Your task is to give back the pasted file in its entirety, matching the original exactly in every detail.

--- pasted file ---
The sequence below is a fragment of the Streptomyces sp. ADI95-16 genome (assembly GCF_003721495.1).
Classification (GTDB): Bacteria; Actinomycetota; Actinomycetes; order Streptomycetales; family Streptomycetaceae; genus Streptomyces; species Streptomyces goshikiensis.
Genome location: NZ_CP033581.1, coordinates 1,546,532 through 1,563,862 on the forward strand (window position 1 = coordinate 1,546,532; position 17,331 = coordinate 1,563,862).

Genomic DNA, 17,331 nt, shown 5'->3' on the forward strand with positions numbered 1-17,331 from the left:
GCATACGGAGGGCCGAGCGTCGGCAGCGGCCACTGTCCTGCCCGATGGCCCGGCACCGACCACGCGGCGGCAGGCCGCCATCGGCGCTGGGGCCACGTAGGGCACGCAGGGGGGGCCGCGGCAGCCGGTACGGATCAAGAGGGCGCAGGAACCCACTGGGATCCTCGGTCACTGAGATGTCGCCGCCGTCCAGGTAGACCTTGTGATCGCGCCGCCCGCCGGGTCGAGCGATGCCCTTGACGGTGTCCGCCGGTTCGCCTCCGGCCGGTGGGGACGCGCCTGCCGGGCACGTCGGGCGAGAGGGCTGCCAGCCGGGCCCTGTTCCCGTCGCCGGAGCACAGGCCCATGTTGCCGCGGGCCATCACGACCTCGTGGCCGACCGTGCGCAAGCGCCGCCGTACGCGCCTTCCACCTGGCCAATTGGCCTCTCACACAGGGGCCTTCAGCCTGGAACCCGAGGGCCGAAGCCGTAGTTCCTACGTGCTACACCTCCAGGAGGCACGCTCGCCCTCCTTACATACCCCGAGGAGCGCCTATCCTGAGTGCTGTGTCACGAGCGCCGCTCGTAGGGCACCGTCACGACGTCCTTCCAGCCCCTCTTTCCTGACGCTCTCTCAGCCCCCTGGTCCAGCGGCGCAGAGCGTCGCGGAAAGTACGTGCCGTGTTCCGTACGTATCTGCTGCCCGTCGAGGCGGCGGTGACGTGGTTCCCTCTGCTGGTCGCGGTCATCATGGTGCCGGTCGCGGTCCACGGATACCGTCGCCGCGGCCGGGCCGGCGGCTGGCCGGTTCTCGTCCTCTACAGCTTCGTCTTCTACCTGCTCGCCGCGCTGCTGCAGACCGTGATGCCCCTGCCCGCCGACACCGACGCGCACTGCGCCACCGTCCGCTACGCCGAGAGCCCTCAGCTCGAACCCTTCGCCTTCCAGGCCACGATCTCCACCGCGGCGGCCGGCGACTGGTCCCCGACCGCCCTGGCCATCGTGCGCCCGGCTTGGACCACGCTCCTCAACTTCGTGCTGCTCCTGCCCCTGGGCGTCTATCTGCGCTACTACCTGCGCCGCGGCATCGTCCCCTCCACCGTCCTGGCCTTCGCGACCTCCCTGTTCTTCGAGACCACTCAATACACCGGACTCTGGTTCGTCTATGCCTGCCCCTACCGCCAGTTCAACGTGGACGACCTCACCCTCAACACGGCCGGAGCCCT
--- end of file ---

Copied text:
The sequence below is a fragment of the Streptomyces sp. ADI95-16 genome (assembly GCF_003721495.1).
Classification (GTDB): Bacteria; Actinomycetota; Actinomycetes; order Streptomycetales; family Streptomycetaceae; genus Streptomyces; species Streptomyces goshikiensis.
Genome location: NZ_CP033581.1, coordinates 1,546,532 through 1,563,862 on the forward strand (window position 1 = coordinate 1,546,532; position 17,331 = coordinate 1,563,862).

Genomic DNA, 17,331 nt, shown 5'->3' on the forward strand with positions numbered 1-17,331 from the left:
GCATACGGAGGGCCGAGCGTCGGCAGCGGCCACTGTCCTGCCCGATGGCCCGGCACCGACCACGCGGCGGCAGGCCGCCATCGGCGCTGGGGCCACGTAGGGCACGCAGGGGGGGCCGCGGCAGCCGGTACGGATCAAGAGGGCGCAGGAACCCACTGGGATCCTCGGTCACTGAGATGTCGCCGCCGTCCAGGTAGACCTTGTGATCGCGCCGCCCGCCGGGTCGAGCGATGCCCTTGACGGTGTCCGCCGGTTCGCCTCCGGCCGGTGGGGACGCGCCTGCCGGGCACGTCGGGCGAGAGGGCTGCCAGCCGGGCCCTGTTCCCGTCGCCGGAGCACAGGCCCATGTTGCCGCGGGCCATCACGACCTCGTGGCCGACCGTGCGCAAGCGCCGCCGTACGCGCCTTCCACCTGGCCAATTGGCCTCTCACACAGGGGCCTTCAGCCTGGAACCCGAGGGCCGAAGCCGTAGTTCCTACGTGCTACACCTCCAGGAGGCACGCTCGCCCTCCTTACATACCCCGAGGAGCGCCTATCCTGAGTGCTGTGTCACGAGCGCCGCTCGTAGGGCACCGTCACGACGTCCTTCCAGCCCCTCTTTCCTGACGCTCTCTCAGCCCCCTGGTCCAGCGGCGCAGAGCGTCGCGGAAAGTACGTGCCGTGTTCCGTACGTATCTGCTGCCCGTCGAGGCGGCGGTGACGTGGTTCCCTCTGCTGGTCGCGGTCATCATGGTGCCGGTCGCGGTCCACGGATACCGTCGCCGCGGCCGGGCCGGCGGCTGGCCGGTTCTCGTCCTCTACAGCTTCGTCTTCTACCTGCTCGCCGCGCTGCTGCAGACCGTGATGCCCCTGCCCGCCGACACCGACGCGCACTGCGCCACCGTCCGCTACGCCGAGAGCCCTCAGCTCGAACCCTTCGCCTTCCAGGCCACGATCTCCACCGCGGCGGCCGGCGACTGGTCCCCGACCGCCCTGGCCATCGTGCGCCCGGCTTGGACCACGCTCCTCAACTTCGTGCTGCTCCTGCCCCTGGGCGTCTATCTGCGCTACTACCTGCGCCGCGGCATCGTCCCCTCCACCGTCCTGGCCTTCGCGACCTCCCTGTTCTTCGAGACCACTCAATACACCGGACTCTGGTTCGTCTATGCCTGCCCCTACCGCCAGTTCAACGTGGACGACCTCACCCTCAACACGGCCGGAGCCCT